Cybersecurity: Don’t Become a Different Kind of Victim


A former broker at a national brokerage firm was recently sanctioned by FINRA after accepting instructions to transfer assets out of a client account. The problem? The instructions were actually sent by an imposter who had obtained access to the client’s account, presumably through some form of cyber-crime.  Unfortunately, the broker unwittingly contributed to the imposter’s malfeasance by not only accepting the instructions but by also taking pro-active steps to circumvent his brokerage firm’s controls. 

This action joins a list of actions taken by FINRA and state securities regulators on similar issues, which we suspect will continue to grow as regulators continue to increase their scrutiny of cybersecurity controls and practices at financial service firms.  Thus, broker-dealers and investment advisers would be wise to review and enhance, if needed, their systemic controls and incorporate training elements to reinforce their representatives’ ability to identify suspicious conduct and act appropriately to avoid becoming victims themselves.

In the recent matter, the broker received e-mailed requests for wire transfers from a customer account.  The individual posing as the customer had gained access to the customer’s e-mail account.  Of course, access to the e-mail account allowed the imposter to learn where the customer maintained a brokerage account.  The imposter then used the e-mail account to submit instructions for transfers totaling almost $800,000.

It is not uncommon for brokerage firms to accept e-mail instructions from customers.  However, it is essential that the firm require verbal verification of the instruction with the client even if the e-mail address is known to belong to the customer.  In this case, the brokerage firm had implemented such a requirement.  Just as important, the brokerage firm required that its brokers attest in writing that they have verbally verified wire requests with the relevant customer.  This additional control mechanism is designed to minimize the chances that brokers simply forget to obtain verbal verification.  Unfortunately, the broker in this matter falsely attested that he had obtained verbal verification and even took other steps to bypass active monitoring by other personnel at the brokerage firm. 

The brokerage firm ended up reimbursing the customer and stepped into the customer’s shoes as a victim.  Notably, in this case, FINRA does not appear to have sanctioned the brokerage firm for any supervisory lapses associated with the transfers.  This contrasts with other examples where brokerage firms have been held accountable even when they have already fully compensated their customers.[i]  Thus, while the firm incurred a significant expense, it avoided additional cost and reputational harm by maintaining a well-designed system and because other personnel at the firm were clearly doing a good job of monitoring activity and supporting the firm’s controls.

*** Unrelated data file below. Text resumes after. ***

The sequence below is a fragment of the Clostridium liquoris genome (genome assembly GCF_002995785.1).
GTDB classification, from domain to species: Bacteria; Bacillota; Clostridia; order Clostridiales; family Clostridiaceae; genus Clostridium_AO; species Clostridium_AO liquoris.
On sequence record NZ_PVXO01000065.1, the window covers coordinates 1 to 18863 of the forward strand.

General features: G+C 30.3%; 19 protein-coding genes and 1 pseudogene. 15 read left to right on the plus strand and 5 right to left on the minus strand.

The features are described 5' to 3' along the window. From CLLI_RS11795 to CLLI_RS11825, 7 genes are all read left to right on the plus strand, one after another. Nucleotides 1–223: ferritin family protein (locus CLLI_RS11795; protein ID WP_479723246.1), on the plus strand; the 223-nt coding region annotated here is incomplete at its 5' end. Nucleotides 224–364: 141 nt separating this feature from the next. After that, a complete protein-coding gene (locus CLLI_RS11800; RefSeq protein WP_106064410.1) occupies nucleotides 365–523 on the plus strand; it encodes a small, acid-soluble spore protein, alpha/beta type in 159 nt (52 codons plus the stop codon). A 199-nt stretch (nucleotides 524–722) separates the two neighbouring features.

We expect that regulators will only be heightening their scrutiny of practices that can be affected by cyber-threats – both within a firm and at third-parties (such as customers).  Towards that end, here are some reminders and ideas for brokerage firms and their representatives:

  • Greatly limit (if not reject entirely) the ability to accept customer instructions via e-mail. 
    • While it is common to require verbal verification for transfers to third-parties, such confirmations are not always required for transfers to accounts in the customer’s name.  Firms should carefully weigh the benefits of customer convenience with the associated risk as to all fund transfer requests.
  • Require representatives and other personnel to pro-actively represent or acknowledge client contact.
    • Such documentation could serve the firm in any actions to sanction or terminate the relevant representative. But more importantly, the requirement is likely to be viewed by regulators as an important – if not essential – component of a reasonably-designed supervisory system.
  • Training, training, training
    • Strong controls should go a long way to preventing damage in these cases.  However, it is important that personnel understand that the controls are not simply technical requirements.  Broker-dealers and investment advisers should incorporate examples such as the recent FINRA action into trainings on the subject.  Moreover, the trainings should focus on identification of common red flags, such as the uncommon requests or pattern of requests, incorrect or little detail about accounts in e-mail request, and new or recently amended client contact information.
  • Empower customer contact throughout the organization.
    • Even the best designed supervision systems and training components are only as strong as the weakest member of the team.  On these issues, a useful way to mitigate the risk of a “bad” team member is to permit, and even empower, direct customer contact by persons other than the primary representative and supervisor.  In that way, the firm would avoid simply doubling-down on the bad team member’s word if other personnel notice risks associated with customer transfers.


[i] For example, FINRA AWC No. 20130350000501 (June 19, 2015); Texas State Securities Board Order No. IC15-CAF-01 (July 27, 2015); Texas State Securities Board Order No. IC16-CAF-04 (March 7, 2016).


Toby Galloway


Disclaimer: Content contained within this news alert provides information on general legal issues and is not intended to provide advice on any specific legal matter or factual situation. This information is not intended to create, and receipt of it does not constitute, a lawyer-client relationship. Readers should not act upon this information without seeking professional counsel.

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